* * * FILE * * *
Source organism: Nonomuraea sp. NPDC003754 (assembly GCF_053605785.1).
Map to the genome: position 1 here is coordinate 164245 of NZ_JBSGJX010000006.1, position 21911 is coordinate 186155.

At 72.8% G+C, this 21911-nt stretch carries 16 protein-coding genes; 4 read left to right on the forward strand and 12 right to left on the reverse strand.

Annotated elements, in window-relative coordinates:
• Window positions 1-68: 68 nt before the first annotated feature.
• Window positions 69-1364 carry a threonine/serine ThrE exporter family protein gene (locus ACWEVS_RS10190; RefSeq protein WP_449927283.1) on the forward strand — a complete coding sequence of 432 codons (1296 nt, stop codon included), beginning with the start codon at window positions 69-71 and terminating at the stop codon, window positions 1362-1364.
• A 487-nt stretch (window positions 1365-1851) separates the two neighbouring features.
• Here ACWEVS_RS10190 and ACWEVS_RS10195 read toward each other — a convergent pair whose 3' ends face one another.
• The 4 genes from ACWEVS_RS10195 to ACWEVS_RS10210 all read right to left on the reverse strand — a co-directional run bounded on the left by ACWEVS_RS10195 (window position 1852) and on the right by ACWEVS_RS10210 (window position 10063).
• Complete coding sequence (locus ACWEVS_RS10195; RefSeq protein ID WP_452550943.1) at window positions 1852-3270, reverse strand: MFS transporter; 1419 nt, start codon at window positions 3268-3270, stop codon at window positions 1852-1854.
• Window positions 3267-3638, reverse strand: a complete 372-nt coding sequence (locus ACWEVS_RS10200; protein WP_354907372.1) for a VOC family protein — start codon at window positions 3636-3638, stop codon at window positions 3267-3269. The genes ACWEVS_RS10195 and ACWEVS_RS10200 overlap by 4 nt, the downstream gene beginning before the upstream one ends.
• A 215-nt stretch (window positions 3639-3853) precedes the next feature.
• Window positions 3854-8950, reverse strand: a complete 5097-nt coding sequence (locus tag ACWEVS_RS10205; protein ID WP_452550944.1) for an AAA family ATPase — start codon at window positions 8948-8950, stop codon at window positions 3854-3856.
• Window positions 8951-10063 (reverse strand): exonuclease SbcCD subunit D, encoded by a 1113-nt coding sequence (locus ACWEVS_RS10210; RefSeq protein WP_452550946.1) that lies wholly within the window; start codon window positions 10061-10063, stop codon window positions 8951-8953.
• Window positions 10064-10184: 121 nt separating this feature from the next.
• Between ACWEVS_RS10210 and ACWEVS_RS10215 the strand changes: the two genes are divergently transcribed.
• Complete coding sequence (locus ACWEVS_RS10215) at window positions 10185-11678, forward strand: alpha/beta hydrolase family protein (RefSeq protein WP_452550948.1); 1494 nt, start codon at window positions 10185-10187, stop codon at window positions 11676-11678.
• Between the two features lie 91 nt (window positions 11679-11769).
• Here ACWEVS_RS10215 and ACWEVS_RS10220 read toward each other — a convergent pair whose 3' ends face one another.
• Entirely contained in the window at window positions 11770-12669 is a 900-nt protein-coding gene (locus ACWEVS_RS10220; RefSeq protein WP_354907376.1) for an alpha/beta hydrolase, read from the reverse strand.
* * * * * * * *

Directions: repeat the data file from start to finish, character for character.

Source organism: Nonomuraea sp. NPDC003754 (assembly GCF_053605785.1).
Map to the genome: position 1 here is coordinate 164245 of NZ_JBSGJX010000006.1, position 21911 is coordinate 186155.

At 72.8% G+C, this 21911-nt stretch carries 16 protein-coding genes; 4 read left to right on the forward strand and 12 right to left on the reverse strand.

Annotated elements, in window-relative coordinates:
• Window positions 1-68: 68 nt before the first annotated feature.
• Window positions 69-1364 carry a threonine/serine ThrE exporter family protein gene (locus ACWEVS_RS10190; RefSeq protein WP_449927283.1) on the forward strand — a complete coding sequence of 432 codons (1296 nt, stop codon included), beginning with the start codon at window positions 69-71 and terminating at the stop codon, window positions 1362-1364.
• A 487-nt stretch (window positions 1365-1851) separates the two neighbouring features.
• Here ACWEVS_RS10190 and ACWEVS_RS10195 read toward each other — a convergent pair whose 3' ends face one another.
• The 4 genes from ACWEVS_RS10195 to ACWEVS_RS10210 all read right to left on the reverse strand — a co-directional run bounded on the left by ACWEVS_RS10195 (window position 1852) and on the right by ACWEVS_RS10210 (window position 10063).
• Complete coding sequence (locus ACWEVS_RS10195; RefSeq protein ID WP_452550943.1) at window positions 1852-3270, reverse strand: MFS transporter; 1419 nt, start codon at window positions 3268-3270, stop codon at window positions 1852-1854.
• Window positions 3267-3638, reverse strand: a complete 372-nt coding sequence (locus ACWEVS_RS10200; protein WP_354907372.1) for a VOC family protein — start codon at window positions 3636-3638, stop codon at window positions 3267-3269. The genes ACWEVS_RS10195 and ACWEVS_RS10200 overlap by 4 nt, the downstream gene beginning before the upstream one ends.
• A 215-nt stretch (window positions 3639-3853) precedes the next feature.
• Window positions 3854-8950, reverse strand: a complete 5097-nt coding sequence (locus tag ACWEVS_RS10205; protein ID WP_452550944.1) for an AAA family ATPase — start codon at window positions 8948-8950, stop codon at window positions 3854-3856.
• Window positions 8951-10063 (reverse strand): exonuclease SbcCD subunit D, encoded by a 1113-nt coding sequence (locus ACWEVS_RS10210; RefSeq protein WP_452550946.1) that lies wholly within the window; start codon window positions 10061-10063, stop codon window positions 8951-8953.
• Window positions 10064-10184: 121 nt separating this feature from the next.
• Between ACWEVS_RS10210 and ACWEVS_RS10215 the strand changes: the two genes are divergently transcribed.
• Complete coding sequence (locus ACWEVS_RS10215) at window positions 10185-11678, forward strand: alpha/beta hydrolase family protein (RefSeq protein WP_452550948.1); 1494 nt, start codon at window positions 10185-10187, stop codon at window positions 11676-11678.
• Between the two features lie 91 nt (window positions 11679-11769).
• Here ACWEVS_RS10215 and ACWEVS_RS10220 read toward each other — a convergent pair whose 3' ends face one another.
• Entirely contained in the window at window positions 11770-12669 is a 900-nt protein-coding gene (locus ACWEVS_RS10220; RefSeq protein WP_354907376.1) for an alpha/beta hydrolase, read from the reverse strand.